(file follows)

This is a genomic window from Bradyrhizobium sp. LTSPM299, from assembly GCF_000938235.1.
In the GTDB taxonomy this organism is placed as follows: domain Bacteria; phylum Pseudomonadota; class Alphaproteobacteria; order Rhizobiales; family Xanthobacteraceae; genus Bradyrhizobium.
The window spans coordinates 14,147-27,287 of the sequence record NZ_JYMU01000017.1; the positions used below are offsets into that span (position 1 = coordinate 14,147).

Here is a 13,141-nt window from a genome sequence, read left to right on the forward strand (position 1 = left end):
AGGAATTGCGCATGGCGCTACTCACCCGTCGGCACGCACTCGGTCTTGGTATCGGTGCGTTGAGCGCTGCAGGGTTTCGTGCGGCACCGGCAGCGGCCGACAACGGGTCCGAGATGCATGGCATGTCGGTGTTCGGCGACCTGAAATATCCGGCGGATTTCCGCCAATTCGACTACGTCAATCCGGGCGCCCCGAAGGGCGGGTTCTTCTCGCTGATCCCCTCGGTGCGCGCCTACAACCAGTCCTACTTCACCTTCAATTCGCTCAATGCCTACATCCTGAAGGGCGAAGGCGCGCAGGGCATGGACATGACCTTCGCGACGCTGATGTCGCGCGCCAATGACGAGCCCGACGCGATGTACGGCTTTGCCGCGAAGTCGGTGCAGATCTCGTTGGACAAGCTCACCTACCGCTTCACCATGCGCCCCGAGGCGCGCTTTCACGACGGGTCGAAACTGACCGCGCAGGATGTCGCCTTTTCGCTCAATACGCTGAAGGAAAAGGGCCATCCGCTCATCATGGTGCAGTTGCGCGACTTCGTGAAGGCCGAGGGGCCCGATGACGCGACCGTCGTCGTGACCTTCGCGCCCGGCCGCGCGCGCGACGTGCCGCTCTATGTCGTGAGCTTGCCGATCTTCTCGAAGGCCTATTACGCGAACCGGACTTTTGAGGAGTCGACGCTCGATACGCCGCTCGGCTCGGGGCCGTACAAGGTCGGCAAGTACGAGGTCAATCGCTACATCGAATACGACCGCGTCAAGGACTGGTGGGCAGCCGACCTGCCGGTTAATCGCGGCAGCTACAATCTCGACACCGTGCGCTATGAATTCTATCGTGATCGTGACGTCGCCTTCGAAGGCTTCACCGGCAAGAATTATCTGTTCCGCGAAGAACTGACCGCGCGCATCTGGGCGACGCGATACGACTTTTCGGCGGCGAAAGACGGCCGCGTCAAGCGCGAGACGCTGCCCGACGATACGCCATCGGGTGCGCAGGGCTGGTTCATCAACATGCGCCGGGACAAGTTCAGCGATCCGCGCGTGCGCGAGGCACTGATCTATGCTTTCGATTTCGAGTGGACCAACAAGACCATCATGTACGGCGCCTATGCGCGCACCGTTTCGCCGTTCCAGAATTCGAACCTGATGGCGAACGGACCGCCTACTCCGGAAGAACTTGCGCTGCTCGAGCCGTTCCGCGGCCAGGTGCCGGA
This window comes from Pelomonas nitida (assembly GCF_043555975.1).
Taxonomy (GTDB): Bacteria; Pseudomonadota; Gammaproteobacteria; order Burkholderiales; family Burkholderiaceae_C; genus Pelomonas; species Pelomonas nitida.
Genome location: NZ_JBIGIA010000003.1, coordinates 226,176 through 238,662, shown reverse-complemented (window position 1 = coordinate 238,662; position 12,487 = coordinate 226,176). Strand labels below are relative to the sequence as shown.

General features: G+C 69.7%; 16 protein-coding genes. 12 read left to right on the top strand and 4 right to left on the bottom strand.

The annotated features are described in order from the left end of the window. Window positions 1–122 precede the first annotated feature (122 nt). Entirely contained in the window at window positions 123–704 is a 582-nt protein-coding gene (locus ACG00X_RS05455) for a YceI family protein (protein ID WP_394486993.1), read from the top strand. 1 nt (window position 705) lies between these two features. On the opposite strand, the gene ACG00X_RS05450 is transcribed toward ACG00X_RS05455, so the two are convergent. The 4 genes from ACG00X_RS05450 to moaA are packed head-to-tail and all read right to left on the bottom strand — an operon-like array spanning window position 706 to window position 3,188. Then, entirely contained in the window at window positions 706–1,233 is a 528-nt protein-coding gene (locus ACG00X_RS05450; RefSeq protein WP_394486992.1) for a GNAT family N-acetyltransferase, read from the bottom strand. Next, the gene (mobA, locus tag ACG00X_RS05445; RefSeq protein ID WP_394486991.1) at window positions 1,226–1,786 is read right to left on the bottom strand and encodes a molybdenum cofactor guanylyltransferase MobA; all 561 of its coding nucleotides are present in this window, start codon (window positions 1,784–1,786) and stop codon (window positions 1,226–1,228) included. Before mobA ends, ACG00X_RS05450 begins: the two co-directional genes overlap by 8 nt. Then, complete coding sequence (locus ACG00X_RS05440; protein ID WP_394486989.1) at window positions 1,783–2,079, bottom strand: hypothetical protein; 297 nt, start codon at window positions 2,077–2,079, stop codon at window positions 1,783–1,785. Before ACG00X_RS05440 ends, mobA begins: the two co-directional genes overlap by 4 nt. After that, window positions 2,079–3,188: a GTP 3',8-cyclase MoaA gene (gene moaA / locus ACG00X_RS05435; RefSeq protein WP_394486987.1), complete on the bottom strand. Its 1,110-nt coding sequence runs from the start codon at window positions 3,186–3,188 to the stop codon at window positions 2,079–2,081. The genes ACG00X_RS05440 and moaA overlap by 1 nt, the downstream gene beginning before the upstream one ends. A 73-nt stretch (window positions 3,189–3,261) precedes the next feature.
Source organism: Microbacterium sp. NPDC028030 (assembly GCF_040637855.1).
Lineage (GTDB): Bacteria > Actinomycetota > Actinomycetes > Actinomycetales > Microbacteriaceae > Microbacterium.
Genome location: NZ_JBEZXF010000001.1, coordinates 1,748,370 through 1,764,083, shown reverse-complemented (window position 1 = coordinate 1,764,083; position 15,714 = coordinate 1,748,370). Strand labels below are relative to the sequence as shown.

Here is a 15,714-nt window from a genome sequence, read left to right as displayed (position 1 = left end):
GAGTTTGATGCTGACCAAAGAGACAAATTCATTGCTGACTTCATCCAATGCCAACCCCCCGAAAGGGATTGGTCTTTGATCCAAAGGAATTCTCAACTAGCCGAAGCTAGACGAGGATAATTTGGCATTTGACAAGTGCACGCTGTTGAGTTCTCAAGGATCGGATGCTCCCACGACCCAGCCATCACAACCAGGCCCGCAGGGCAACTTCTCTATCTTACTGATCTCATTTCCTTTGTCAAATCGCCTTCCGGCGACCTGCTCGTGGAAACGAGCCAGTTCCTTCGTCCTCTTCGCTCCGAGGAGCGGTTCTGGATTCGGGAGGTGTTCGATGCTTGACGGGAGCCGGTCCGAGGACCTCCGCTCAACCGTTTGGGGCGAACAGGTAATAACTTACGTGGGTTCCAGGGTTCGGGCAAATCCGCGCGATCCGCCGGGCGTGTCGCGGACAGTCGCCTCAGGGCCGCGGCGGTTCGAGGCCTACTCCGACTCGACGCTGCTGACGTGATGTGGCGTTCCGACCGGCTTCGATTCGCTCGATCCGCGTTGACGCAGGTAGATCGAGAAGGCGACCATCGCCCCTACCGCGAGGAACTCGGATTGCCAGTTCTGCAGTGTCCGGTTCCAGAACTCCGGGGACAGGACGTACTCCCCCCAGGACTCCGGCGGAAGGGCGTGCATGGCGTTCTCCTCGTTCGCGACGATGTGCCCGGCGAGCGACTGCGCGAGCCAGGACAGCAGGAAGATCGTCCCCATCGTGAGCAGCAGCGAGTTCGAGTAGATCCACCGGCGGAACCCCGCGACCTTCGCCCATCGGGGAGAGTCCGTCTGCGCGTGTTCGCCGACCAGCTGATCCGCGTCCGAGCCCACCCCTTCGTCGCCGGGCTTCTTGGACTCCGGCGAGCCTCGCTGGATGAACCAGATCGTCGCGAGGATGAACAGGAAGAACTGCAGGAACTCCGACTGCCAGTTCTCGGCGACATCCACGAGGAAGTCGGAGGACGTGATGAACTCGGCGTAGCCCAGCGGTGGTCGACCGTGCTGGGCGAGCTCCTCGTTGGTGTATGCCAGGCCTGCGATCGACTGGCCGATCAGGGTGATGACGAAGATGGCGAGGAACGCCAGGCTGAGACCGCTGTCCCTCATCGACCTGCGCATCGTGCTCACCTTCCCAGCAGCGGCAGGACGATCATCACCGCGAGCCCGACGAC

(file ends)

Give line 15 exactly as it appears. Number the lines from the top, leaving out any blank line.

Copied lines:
GAGTTTGATGCTGACCAAAGAGACAAATTCATTGCTGACTTCATCCAATGCCAACCCCCCGAAAGGGATTGGTCTTTGATCCAAAGGAATTCTCAACTAGCCGAAGCTAGACGAGGATAATTTGGCATTTGACAAGTGCACGCTGTTGAGTTCTCAAGGATCGGATGCTCCCACGACCCAGCCATCACAACCAGGCCCGCAGGGCAACTTCTCTATCTTACTGATCTCATTTCCTTTGTCAAATCGCCTTCCGGCGACCTGCTCGTGGAAACGAGCCAGTTCCTTCGTCCTCTTCGCTCCGAGGAGCGGTTCTGGATTCGGGAGGTGTTCGATGCTTGACGGGAGCCGGTCCGAGGACCTCCGCTCAACCGTTTGGGGCGAACAGGTAATAACTTACGTGGGTTCCAGGGTTCGGGCAAATCCGCGCGATCCGCCGGGCGTGTCGCGGACAGTCGCCTCAGGGCCGCGGCGGTTCGAGGCCTACTCCGACTCGACGCTGCTGACGTGATGTGGCGTTCCGACCGGCTTCGATTCGCTCGATCCGCGTTGACGCAGGTAGATCGAGAAGGCGACCATCGCCCCTACCGCGAGGAACTCGGATTGCCAGTTCTGCAGTGTCCGGTTCCAGAACTCCGGGGACAGGACGTACTCCCCCCAGGACTCCGGCGGAAGGGCGTGCATGGCGTTCTCCTCGTTCGCGACGATGTGCCCGGCGAGCGACTGCGCGAGCCAGGACAGCAGGAAGATCGTCCCCATCGTGAGCAGCAGCGAGTTCGAGTAGATCCACCGGCGGAACCCCGCGACCTTCGCCCATCGGGGAGAGTCCGTCTGCGCGTGTTCGCCGACCAGCTGATCCGCGTCCGAGCCCACCCCTTCGTCGCCGGGCTTCTTGGACTCCGGCGAGCCTCGCTGGATGAACCAGATCGTCGCGAGGATGAACAGGAAGAACTGCAGGAACTCCGACTGCCAGTTCTCGGCGACATCCACGAGGAAGTCGGAGGACGTGATGAACTCGGCGTAGCCCAGCGGTGGTCGACCGTGCTGGGCGAGCTCCTCGTTGGTGTATGCCAGGCCTGCGATCGACTGGCCGATCAGGGTGATGACGAAGATGGCGAGGAACGCCAGGCTGAGACCGCTGTCCCTCATCGACCTGCGCATCGTGCTCACCTTCCCAGCAGCGGCAGGACGATCATCACCGCGAGCCCGACGAC